We cannot let the darkness of lies shroud us from speaking out truth. The truth that October 7th happened. That it targeted innocent civilians with unimaginable scales of hatred and violence. We must all speak out courageously against antisemitic hate in our own land today.
There has long been a discernible imbalance in the portrayal of Indigenous issues by the Canadian media. Historically, numerous media outlets have displayed tendencies of misrepresentation, constrained their range of…
Today, we are seeing the impacts of a dedicated focus on reconciliation extend beyond awareness of the darker shades of our shared history and toward recognition that Indigenous Nations are leading the country through major project development.
Reconciliation requires the sharing of truth, apology, and commemoration—all of which acknowledge and redress past harms. It requires, like a marriage, an ongoing commitment to continuing to learn about and respect one another, an ongoing commitment to renewing that relationship every year, and a willingness to want to make it work.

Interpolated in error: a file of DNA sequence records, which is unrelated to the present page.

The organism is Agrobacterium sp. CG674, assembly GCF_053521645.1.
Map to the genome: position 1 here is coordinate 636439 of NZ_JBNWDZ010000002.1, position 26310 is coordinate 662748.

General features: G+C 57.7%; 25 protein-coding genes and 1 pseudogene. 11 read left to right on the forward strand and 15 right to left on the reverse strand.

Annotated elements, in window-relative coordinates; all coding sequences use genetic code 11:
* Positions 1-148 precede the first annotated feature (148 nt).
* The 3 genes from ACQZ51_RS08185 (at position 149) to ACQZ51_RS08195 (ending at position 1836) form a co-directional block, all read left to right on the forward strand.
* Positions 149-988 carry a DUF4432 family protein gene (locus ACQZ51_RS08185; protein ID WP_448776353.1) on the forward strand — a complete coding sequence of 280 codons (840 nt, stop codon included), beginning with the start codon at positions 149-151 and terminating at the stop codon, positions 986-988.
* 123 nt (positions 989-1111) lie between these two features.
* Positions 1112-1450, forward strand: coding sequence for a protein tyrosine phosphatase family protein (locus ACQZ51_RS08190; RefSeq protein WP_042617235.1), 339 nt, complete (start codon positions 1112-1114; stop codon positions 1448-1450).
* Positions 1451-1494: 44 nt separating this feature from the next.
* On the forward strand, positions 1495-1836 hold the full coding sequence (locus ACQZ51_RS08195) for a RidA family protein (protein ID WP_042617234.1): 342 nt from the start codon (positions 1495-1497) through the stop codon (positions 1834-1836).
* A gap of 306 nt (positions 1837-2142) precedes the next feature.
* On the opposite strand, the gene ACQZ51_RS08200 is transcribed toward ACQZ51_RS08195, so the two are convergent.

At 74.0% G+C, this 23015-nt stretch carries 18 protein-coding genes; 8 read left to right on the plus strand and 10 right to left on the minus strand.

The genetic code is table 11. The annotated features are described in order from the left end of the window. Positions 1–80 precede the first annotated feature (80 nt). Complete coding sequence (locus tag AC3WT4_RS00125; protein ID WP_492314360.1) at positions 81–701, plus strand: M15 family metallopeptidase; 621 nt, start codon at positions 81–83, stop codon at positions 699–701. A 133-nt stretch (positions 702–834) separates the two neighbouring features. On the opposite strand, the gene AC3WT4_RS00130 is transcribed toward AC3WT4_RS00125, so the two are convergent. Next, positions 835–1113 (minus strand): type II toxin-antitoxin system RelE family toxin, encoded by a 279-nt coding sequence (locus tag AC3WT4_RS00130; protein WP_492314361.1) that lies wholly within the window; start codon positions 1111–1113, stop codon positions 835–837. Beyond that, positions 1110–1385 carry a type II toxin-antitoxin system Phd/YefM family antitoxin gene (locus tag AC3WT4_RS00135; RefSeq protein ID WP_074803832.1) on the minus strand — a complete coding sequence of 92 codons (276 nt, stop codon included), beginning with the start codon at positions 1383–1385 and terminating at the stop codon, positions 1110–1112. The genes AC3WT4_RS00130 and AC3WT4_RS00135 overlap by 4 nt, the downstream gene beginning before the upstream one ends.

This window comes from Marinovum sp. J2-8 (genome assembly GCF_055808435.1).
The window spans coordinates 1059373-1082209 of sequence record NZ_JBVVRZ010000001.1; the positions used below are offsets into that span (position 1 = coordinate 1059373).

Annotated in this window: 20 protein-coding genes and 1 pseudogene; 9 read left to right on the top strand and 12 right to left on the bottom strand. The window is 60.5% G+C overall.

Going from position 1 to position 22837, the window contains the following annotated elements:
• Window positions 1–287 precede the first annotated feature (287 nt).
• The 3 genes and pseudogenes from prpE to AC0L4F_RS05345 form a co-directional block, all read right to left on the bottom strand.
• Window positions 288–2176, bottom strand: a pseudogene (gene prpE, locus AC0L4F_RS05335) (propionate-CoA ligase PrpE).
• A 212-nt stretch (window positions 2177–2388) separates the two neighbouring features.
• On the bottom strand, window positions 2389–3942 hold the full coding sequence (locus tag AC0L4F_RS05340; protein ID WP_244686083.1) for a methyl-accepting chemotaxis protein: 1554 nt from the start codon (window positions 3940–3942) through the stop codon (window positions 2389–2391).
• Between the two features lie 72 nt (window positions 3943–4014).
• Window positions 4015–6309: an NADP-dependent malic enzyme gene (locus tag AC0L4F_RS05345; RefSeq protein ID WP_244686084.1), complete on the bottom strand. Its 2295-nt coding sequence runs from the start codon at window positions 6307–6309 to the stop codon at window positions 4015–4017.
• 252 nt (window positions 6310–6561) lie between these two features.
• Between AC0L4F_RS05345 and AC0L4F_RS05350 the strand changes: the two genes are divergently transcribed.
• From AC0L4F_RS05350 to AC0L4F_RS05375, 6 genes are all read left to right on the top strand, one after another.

As we celebrate National Indigenous Peoples Day, we can recognize the dark and the shiny parts of our past. The principles of the original Indigenous-European relationships provide a model we should draw on today.
Whether you support the first National Day for Truth and Reconciliation or not, one thing is clear: people are talking about reconciliation.
During these times, we are reminded of our strength that is rooted deep into who we are as citizens of the North — hearty, resilient, strong. These, along with our adaptability and agility, will be key to overcoming the challenges ahead of us.
In the best of times, reconciliation would be challenging to address. And we are not in the best of times.
Cancelling Canada Day seems to be, in my view, the easy way out. And the people I know don’t take the easy way out. They face challenges with courage.
As Canada looks to build back better in the wake of the pandemic, engaging with Indigenous entrepreneurs is good business—for the country and for reconciliation